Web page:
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Cyser Experiments

June 25, 2017

Experiments-1OK, I’ve had success with my other attempts… time to iterate!

Each batch below also has 1/2 teaspoon DAP yeast nutrient, 1/2 teaspoon pectic enzyme, and enough apple juice to top off a 1-gallon jug.

I’m using a new yeast this time, a plain old RedStar Côte des Blancs. It has a reputation for promoting fruity esters in wines and also some residual sweetness so it should be a good match for these. Also, it is very cheap. 😉

Carrot Ginger Turmeric

Who knows? Could be amazing. Gorgeous color!

  • 16 oz honey
  • 32 oz Knudsons Carrot Ginger Turmeric juice
  • OSG: 1.085 @ 71 F

Experiments-2Cranberry

Apple, cranberry, and honey seem like a natural combination to me.

  • 10 oz honey… whups, meant to do 1 lb but forgot.
  • 32 oz Knudsons cranberry juice
  • OSG: 1.076 @ 71 F

Interestingly, this batch developed a layer of sediment at the bottom after only a couple hours on the countertop. I’m wondering if this is the pH level… I had planned to check this for all the batches but I forgot. I’ll do it when I rack them, assuming that primary fermentation is successful.

Plain Cyser

I want to see what changes when only the yeast is different.

  • 16 oz honey
  • OSG: 1.091 @ 71 F

Notes / Log

  • 2017-06-25: Checked temperature today, all are at 69 F. Interestingly, the cranberry is actually about 1 degree warmer.

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Yucatán Quick Pickled Red Onions

June 17, 2017

My buddy Greg sent me this recipe… time to venture into the unexplored world of vinegar pickles! I’m really interested to see the color change.

I used pickle weights to keep all the onion underneath the brine where it belongs.

http://www.thehungryhounds.com/blog/2015/4/25/quick-pickled-mexican-red-onions

EscabecheDeCebolla

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Mead 1

June 3, 2017

Mead1-1I’m trying a plain old mead so I can compare it with cyser, the cider/mead hybrid. Also trying a new yeast. I wanted to get it going really well before pitching into the must. Time to do my first yeast starter!

A yeast starter increases the amount of yeast you pitch so it gets going really vigorously. Happier, healthier yeast = full fermentation with fewer off flavors. I started to use http://www.meadmakr.com/batch-buildr/ to calculate how much honey to use but read that honey is nutrient deficient. Decided to do my first yeast starter with apple juice. I used this recipe from WYeast for the starter: 1qt apple juice, 1pack yeast, 1/4 tsp yeast energizer, 1/8 tsp pectin enzyme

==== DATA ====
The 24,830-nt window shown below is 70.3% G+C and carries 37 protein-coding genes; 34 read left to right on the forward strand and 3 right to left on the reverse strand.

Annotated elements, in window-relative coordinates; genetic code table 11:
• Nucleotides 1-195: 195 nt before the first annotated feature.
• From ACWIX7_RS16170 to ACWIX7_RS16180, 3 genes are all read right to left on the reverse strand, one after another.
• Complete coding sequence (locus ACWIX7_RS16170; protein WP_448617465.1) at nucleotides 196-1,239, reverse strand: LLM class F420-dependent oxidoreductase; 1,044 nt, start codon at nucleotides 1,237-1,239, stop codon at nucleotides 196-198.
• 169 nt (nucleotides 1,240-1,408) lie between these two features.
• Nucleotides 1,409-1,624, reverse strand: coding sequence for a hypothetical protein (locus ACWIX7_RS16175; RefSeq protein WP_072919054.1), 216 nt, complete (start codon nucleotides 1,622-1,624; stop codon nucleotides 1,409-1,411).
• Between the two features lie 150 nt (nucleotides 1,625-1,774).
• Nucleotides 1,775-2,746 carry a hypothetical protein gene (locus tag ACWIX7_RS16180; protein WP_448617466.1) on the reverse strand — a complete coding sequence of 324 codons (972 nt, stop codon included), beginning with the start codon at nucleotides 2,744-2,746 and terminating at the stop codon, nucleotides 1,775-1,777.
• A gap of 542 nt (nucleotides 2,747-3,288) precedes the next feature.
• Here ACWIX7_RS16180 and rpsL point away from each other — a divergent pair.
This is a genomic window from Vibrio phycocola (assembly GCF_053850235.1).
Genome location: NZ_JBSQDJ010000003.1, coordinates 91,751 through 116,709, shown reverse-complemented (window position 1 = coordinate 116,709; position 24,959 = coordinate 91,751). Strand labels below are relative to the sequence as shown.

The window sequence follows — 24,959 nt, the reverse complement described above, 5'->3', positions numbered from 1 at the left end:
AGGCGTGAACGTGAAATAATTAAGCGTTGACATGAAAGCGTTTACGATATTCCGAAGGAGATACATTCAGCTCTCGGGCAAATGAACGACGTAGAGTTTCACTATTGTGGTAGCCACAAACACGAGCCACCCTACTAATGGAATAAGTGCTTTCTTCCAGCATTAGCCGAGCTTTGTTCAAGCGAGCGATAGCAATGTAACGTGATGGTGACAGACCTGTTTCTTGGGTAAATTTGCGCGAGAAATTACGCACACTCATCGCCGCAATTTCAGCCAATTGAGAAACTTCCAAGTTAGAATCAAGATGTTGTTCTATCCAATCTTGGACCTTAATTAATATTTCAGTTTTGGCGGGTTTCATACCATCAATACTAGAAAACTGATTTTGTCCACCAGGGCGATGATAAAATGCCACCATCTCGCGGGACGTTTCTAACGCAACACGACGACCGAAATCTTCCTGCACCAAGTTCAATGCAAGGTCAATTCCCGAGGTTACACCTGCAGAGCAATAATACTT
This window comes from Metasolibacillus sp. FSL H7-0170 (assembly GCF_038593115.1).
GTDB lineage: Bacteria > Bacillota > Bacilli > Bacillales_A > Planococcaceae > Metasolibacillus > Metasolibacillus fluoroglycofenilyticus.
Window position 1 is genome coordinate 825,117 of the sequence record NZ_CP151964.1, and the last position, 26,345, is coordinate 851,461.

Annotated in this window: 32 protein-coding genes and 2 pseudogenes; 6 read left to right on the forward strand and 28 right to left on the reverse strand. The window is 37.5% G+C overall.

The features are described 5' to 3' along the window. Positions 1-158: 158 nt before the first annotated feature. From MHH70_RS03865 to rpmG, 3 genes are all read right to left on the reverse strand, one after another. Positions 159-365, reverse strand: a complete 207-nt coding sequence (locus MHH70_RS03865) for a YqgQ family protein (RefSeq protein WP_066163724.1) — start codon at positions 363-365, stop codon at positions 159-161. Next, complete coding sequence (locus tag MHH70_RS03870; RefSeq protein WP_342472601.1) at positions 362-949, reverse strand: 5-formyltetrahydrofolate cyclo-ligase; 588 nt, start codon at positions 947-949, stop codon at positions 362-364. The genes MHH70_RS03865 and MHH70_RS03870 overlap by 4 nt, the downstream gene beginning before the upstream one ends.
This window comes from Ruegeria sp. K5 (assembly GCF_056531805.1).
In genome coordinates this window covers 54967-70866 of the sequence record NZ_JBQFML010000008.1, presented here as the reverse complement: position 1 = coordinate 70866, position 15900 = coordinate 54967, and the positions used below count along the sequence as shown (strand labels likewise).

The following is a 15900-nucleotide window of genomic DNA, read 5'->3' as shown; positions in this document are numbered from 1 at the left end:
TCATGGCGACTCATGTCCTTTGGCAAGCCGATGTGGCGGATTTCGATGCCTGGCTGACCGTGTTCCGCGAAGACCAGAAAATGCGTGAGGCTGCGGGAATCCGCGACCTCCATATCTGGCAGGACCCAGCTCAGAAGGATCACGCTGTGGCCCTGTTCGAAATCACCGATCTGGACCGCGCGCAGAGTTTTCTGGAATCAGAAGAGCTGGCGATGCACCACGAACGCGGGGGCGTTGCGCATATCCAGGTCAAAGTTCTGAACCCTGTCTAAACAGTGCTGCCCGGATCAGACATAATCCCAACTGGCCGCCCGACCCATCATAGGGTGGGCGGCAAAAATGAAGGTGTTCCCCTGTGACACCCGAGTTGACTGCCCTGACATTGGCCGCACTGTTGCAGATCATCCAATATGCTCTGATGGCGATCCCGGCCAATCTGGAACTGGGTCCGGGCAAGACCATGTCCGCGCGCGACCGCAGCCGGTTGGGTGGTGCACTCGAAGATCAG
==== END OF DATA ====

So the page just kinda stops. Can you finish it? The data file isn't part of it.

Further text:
I’m also starting an IPA tomorrow so I’ll do a yeast starter for that while I’m at it. I wonder if the apple juice starter will tweak it much?

Mead

OSG: 1.124

Mead1-2Yeast: White Labs’ Sweet Mead Wine

Honey doesn’t have all the nutrients needed for yeast (like nitrogen) so you have to add things. I don’t want to measure the SG a bunch to find the 1/3 sugar break so I’ll just use a simplified approximate schedule. Converting to 3 gallon batch amounts with (3 / 5 * 5 gal grams). Stirring and swirling is to de-gas the must, releasing CO2 from the liquid.

  • Day 0 : stir and add 2.7 g of Fermaid K and DAP
  • Day 1: swirl
  • Day 2: stir and add 1.7g Fermaid K and 1.7g DAP
  • Day 3: swirl
  • Day 4: stir and add 1.1g Fermaid-K and 1.1g DAP just swirled again

2017-06-11: Racked it. Quite cloudy, looks like this mead yeast from White Labs has low flocculation like the champagne yeast I’ve used. I’ll give it another week or two then chill it in the wine fridge for the yeast to drop out.

2017-06-25: Racked it. Still really cloudy! It’s been putting out slow bubbles too, seems like mead has a long tail of fermenting. I’m harvesting the yeast for use in a future batch, it’s in a honey jar with spring water to separate and clean it.

ipa-1SoCo Town Lake IPA

‘Nell wanted an IPA beer so I’m giving it a go. This is a recipe from SoCo Homebrew. The boil was complex, adding hops at 4 different times. Now though it’s just waiting and watch the bucket, 2-3 weeks until it’s ready.

OSG: 1.055

Yeast: White Labs’ California Ale

2017-06-25: Bottled it! A week or so to carbonate and it will be ready.

 

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Apple Wine 2

May 20, 2017

Mead1-2Ingedients

  • 2 gallons apple juice
  • 2 quarts blueberry pomegranate juice (sweetened with apple)
  • 2 lb honey with enough water to make 2 quarts.
  • 1 additional quart water to compensate for racking loss.